Well almost. The first posts on Patents4Life were dated March 24, 2009. One was on a fairly obscure decision, SRI International (the prior art effect of internet postings), but the other two were on the Fed. Cir.’s summary affirmance of the district court’s finding of invalidity in Classen (applying Bilski as they saw it) and on the Board’s decision ex parte Kubin (that went on to invalidate a DNA patent as obvious to try in the wake of KSR). These decisions were just the first ripples of the tidal wave of judicial decisions at all levels that have limited the scope of patent protection. While the Supreme Court in Festo facially rejected the absolute bar to the application of the doctrine of equivalents endorsed by the Fed. Cir., no one would have picked it as the high water mark of pro-patent case law in our time. The presumptive surrender of access to the DOE has proven daunting to the use of the DOE in practice. But compared to most of the later decisions on central issues of patent law, Festo looks like a beacon of hope. If you have been reading this blog (or any number of others) over the last two years, the number of “anti-patent” decisions that have been handed down is simply overwhelming.
Now some of them are not yet carved in judicial stone, being at various stages of appeal, but the sum of KSR, Bilski (well, I guess it was more pro-patent than the strict M or T test it replaced with a test yet-to-be-determined), Ariad v. Lilly (WDR grows up), Lilly v. Sun,(broadened base for obviousness-type double patenting), Centocor v. Abbott (WDR rules), Microsoft v. i4i (lower evidentiary bar to patent invalidation), Janssen v. Teva (no utility for hypothetical bioactivity), Stanford v. Roche (weakens Bayh-Dole Act), Myriad (DNA and diagnostics are natural phenomena), Therasense v Becton Dickinson (more ways than ever to show inequitable conduct), and the WARF stem cell reexamination (WARF lost at the Board) do not bode well for the system Jefferson hoped would help modernize the young republic. The only bright spot on this judicial trial of tears was the Fed. Cir.’s affirmance in Prometheus v. Mayo in December that methods of medical treatment and monitoring past muster under Bilski. And yet, even this modest decision may be reconsidered by the Supreme Court.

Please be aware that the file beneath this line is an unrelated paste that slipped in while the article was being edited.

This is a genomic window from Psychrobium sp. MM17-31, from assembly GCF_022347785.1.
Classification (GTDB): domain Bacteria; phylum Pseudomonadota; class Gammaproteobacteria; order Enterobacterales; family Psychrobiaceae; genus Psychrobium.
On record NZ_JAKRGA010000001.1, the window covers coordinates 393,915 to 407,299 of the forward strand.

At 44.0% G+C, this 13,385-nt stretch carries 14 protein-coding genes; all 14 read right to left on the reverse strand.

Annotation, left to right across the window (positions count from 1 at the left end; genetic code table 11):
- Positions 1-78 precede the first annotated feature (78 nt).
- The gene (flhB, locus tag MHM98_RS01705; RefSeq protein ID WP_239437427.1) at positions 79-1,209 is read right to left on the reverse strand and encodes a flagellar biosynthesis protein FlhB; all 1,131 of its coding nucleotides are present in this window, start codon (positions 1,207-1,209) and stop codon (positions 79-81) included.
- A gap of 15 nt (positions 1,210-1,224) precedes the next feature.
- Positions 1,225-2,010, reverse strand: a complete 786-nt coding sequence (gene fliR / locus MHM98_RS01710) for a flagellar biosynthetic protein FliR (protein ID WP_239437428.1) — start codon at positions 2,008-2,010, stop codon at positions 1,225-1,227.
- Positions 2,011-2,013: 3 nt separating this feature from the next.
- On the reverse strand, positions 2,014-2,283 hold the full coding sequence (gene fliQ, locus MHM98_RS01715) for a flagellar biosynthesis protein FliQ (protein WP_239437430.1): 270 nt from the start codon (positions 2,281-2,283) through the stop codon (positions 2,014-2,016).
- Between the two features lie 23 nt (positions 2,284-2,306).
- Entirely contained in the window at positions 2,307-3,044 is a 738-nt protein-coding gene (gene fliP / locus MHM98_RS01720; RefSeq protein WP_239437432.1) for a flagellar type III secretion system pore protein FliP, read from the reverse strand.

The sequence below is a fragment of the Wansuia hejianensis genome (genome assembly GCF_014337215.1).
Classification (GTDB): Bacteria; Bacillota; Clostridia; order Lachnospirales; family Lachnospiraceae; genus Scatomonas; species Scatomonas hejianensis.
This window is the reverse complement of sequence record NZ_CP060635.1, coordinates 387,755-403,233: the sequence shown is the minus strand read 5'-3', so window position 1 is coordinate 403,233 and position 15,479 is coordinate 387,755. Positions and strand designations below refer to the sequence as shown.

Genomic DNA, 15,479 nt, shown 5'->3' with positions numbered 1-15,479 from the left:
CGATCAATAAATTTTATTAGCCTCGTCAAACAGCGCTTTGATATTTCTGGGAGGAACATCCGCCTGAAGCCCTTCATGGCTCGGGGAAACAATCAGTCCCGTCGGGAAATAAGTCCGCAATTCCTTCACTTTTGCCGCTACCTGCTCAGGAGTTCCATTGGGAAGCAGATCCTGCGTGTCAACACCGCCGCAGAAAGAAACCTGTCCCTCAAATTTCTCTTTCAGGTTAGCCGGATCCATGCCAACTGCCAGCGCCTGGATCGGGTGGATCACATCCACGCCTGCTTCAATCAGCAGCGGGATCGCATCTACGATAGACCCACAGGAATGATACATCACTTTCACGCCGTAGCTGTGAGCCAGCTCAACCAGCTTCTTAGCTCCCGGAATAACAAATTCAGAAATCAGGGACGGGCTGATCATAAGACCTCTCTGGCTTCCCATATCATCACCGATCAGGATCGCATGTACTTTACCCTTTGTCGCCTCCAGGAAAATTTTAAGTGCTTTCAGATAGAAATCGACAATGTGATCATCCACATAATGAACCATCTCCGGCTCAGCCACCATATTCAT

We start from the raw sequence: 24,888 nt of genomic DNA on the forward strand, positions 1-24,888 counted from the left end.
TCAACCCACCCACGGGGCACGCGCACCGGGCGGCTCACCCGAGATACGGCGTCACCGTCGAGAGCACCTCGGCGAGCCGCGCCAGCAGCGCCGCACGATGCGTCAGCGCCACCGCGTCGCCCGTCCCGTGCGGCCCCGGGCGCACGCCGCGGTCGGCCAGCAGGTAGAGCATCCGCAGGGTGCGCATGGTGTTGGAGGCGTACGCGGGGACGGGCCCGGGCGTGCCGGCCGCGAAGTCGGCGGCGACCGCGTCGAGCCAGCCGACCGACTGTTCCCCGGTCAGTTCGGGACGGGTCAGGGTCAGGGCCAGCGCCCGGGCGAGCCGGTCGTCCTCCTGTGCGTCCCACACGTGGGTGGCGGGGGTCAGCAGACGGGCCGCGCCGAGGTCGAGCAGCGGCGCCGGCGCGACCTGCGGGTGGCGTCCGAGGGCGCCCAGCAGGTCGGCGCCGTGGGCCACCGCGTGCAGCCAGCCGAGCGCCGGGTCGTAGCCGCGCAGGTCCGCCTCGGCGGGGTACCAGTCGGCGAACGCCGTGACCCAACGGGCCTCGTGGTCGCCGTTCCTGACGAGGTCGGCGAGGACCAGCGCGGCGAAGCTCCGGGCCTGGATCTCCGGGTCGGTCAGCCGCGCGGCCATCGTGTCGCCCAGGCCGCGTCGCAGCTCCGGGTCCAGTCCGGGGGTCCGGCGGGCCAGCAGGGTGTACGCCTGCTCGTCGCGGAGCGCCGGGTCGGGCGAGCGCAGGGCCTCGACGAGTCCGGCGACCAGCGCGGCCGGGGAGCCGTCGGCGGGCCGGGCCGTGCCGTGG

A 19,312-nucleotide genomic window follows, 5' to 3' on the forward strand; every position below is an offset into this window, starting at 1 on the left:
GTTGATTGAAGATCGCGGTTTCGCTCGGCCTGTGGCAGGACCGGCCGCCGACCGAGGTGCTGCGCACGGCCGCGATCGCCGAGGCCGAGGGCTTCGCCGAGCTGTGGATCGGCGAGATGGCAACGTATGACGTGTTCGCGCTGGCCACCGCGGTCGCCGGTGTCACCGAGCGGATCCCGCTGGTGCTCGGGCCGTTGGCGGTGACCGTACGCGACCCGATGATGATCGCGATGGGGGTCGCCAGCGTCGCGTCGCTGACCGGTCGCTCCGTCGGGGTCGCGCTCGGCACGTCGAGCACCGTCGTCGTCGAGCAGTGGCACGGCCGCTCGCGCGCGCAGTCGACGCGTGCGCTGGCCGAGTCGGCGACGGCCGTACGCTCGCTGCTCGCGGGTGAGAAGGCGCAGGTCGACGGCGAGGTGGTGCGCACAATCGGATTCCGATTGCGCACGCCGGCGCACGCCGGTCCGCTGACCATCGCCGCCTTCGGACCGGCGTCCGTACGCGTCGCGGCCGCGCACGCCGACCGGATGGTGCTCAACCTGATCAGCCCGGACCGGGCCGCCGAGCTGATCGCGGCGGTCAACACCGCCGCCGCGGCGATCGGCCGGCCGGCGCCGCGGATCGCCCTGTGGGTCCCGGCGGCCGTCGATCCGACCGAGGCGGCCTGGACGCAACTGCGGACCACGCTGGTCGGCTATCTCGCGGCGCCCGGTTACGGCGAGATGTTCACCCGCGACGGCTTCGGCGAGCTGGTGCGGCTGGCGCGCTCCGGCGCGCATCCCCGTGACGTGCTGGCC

Still, the last time the full court addressed the issue of patentable subject matter was in 2001 in Pioneer v. JEM Ag Supply, in which the patent eligibility of plants was affirmed, and the Court refused to back down from Chakrabarty. The issuance of the Chakrabarty patent was 30 years ago this month and most would agree that granting biotech patents has done our society a lot more good than it has rained evil upon us. Except, perhaps for the folks who are trying to block Obama’s order permitting funding for stem cell research. Or the Myriad plaintiffs. But they are in the minority. Aren’t they?